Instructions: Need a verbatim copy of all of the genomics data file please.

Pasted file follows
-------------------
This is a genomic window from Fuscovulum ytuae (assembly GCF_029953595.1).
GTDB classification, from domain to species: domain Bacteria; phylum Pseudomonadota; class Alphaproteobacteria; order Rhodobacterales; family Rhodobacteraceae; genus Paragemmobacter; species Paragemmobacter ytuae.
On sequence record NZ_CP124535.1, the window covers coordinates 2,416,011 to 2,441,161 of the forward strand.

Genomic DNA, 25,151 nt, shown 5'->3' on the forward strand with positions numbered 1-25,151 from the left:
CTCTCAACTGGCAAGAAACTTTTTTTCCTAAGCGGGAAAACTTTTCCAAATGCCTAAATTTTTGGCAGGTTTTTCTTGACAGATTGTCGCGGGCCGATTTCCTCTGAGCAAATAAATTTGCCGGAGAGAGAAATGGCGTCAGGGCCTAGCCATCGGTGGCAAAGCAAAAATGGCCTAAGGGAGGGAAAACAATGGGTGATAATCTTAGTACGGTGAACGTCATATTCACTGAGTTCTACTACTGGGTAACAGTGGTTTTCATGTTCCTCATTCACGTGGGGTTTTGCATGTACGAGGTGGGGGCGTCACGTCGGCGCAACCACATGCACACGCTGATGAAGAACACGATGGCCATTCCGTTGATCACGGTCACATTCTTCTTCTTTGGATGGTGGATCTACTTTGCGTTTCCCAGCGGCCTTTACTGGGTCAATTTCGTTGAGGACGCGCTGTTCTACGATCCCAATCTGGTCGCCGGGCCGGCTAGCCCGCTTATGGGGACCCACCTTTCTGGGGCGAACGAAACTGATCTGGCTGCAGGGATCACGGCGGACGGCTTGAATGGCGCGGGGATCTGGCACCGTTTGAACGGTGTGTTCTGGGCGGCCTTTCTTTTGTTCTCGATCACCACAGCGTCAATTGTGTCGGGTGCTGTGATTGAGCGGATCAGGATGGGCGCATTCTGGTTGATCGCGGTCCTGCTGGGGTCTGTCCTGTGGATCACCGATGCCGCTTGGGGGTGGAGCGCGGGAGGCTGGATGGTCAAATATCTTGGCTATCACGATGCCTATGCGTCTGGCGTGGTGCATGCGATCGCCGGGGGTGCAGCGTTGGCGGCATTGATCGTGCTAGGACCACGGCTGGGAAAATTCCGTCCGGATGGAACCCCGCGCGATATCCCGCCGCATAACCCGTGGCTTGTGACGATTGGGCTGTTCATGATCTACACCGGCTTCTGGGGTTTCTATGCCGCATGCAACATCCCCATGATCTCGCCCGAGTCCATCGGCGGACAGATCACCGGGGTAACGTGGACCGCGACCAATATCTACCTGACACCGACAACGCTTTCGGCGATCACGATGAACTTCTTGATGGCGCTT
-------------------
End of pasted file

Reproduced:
This is a genomic window from Fuscovulum ytuae (assembly GCF_029953595.1).
GTDB classification, from domain to species: domain Bacteria; phylum Pseudomonadota; class Alphaproteobacteria; order Rhodobacterales; family Rhodobacteraceae; genus Paragemmobacter; species Paragemmobacter ytuae.
On sequence record NZ_CP124535.1, the window covers coordinates 2,416,011 to 2,441,161 of the forward strand.

Genomic DNA, 25,151 nt, shown 5'->3' on the forward strand with positions numbered 1-25,151 from the left:
CTCTCAACTGGCAAGAAACTTTTTTTCCTAAGCGGGAAAACTTTTCCAAATGCCTAAATTTTTGGCAGGTTTTTCTTGACAGATTGTCGCGGGCCGATTTCCTCTGAGCAAATAAATTTGCCGGAGAGAGAAATGGCGTCAGGGCCTAGCCATCGGTGGCAAAGCAAAAATGGCCTAAGGGAGGGAAAACAATGGGTGATAATCTTAGTACGGTGAACGTCATATTCACTGAGTTCTACTACTGGGTAACAGTGGTTTTCATGTTCCTCATTCACGTGGGGTTTTGCATGTACGAGGTGGGGGCGTCACGTCGGCGCAACCACATGCACACGCTGATGAAGAACACGATGGCCATTCCGTTGATCACGGTCACATTCTTCTTCTTTGGATGGTGGATCTACTTTGCGTTTCCCAGCGGCCTTTACTGGGTCAATTTCGTTGAGGACGCGCTGTTCTACGATCCCAATCTGGTCGCCGGGCCGGCTAGCCCGCTTATGGGGACCCACCTTTCTGGGGCGAACGAAACTGATCTGGCTGCAGGGATCACGGCGGACGGCTTGAATGGCGCGGGGATCTGGCACCGTTTGAACGGTGTGTTCTGGGCGGCCTTTCTTTTGTTCTCGATCACCACAGCGTCAATTGTGTCGGGTGCTGTGATTGAGCGGATCAGGATGGGCGCATTCTGGTTGATCGCGGTCCTGCTGGGGTCTGTCCTGTGGATCACCGATGCCGCTTGGGGGTGGAGCGCGGGAGGCTGGATGGTCAAATATCTTGGCTATCACGATGCCTATGCGTCTGGCGTGGTGCATGCGATCGCCGGGGGTGCAGCGTTGGCGGCATTGATCGTGCTAGGACCACGGCTGGGAAAATTCCGTCCGGATGGAACCCCGCGCGATATCCCGCCGCATAACCCGTGGCTTGTGACGATTGGGCTGTTCATGATCTACACCGGCTTCTGGGGTTTCTATGCCGCATGCAACATCCCCATGATCTCGCCCGAGTCCATCGGCGGACAGATCACCGGGGTAACGTGGACCGCGACCAATATCTACCTGACACCGACAACGCTTTCGGCGATCACGATGAACTTCTTGATGGCGCTT